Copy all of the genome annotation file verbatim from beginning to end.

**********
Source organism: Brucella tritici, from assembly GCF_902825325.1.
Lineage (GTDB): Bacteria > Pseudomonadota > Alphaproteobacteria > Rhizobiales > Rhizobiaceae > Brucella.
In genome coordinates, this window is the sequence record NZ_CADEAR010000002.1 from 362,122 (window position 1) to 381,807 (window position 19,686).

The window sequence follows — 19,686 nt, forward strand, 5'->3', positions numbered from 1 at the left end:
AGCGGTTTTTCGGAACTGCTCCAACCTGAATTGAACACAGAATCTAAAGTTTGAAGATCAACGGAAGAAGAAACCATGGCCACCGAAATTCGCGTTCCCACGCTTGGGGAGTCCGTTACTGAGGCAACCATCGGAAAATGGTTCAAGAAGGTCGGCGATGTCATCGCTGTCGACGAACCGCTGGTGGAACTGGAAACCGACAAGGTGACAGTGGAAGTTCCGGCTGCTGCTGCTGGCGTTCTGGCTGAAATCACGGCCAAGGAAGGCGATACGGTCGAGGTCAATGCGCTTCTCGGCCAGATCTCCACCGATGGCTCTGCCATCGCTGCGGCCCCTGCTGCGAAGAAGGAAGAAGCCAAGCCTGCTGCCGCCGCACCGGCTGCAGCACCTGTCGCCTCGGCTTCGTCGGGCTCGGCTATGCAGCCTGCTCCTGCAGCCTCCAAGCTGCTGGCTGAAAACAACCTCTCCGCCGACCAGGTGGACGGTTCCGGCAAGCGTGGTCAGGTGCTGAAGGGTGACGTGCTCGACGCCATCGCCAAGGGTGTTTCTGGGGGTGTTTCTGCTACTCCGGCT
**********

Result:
Source organism: Brucella tritici, from assembly GCF_902825325.1.
Lineage (GTDB): Bacteria > Pseudomonadota > Alphaproteobacteria > Rhizobiales > Rhizobiaceae > Brucella.
In genome coordinates, this window is the sequence record NZ_CADEAR010000002.1 from 362,122 (window position 1) to 381,807 (window position 19,686).

The window sequence follows — 19,686 nt, forward strand, 5'->3', positions numbered from 1 at the left end:
AGCGGTTTTTCGGAACTGCTCCAACCTGAATTGAACACAGAATCTAAAGTTTGAAGATCAACGGAAGAAGAAACCATGGCCACCGAAATTCGCGTTCCCACGCTTGGGGAGTCCGTTACTGAGGCAACCATCGGAAAATGGTTCAAGAAGGTCGGCGATGTCATCGCTGTCGACGAACCGCTGGTGGAACTGGAAACCGACAAGGTGACAGTGGAAGTTCCGGCTGCTGCTGCTGGCGTTCTGGCTGAAATCACGGCCAAGGAAGGCGATACGGTCGAGGTCAATGCGCTTCTCGGCCAGATCTCCACCGATGGCTCTGCCATCGCTGCGGCCCCTGCTGCGAAGAAGGAAGAAGCCAAGCCTGCTGCCGCCGCACCGGCTGCAGCACCTGTCGCCTCGGCTTCGTCGGGCTCGGCTATGCAGCCTGCTCCTGCAGCCTCCAAGCTGCTGGCTGAAAACAACCTCTCCGCCGACCAGGTGGACGGTTCCGGCAAGCGTGGTCAGGTGCTGAAGGGTGACGTGCTCGACGCCATCGCCAAGGGTGTTTCTGGGGGTGTTTCTGCTACTCCGGCT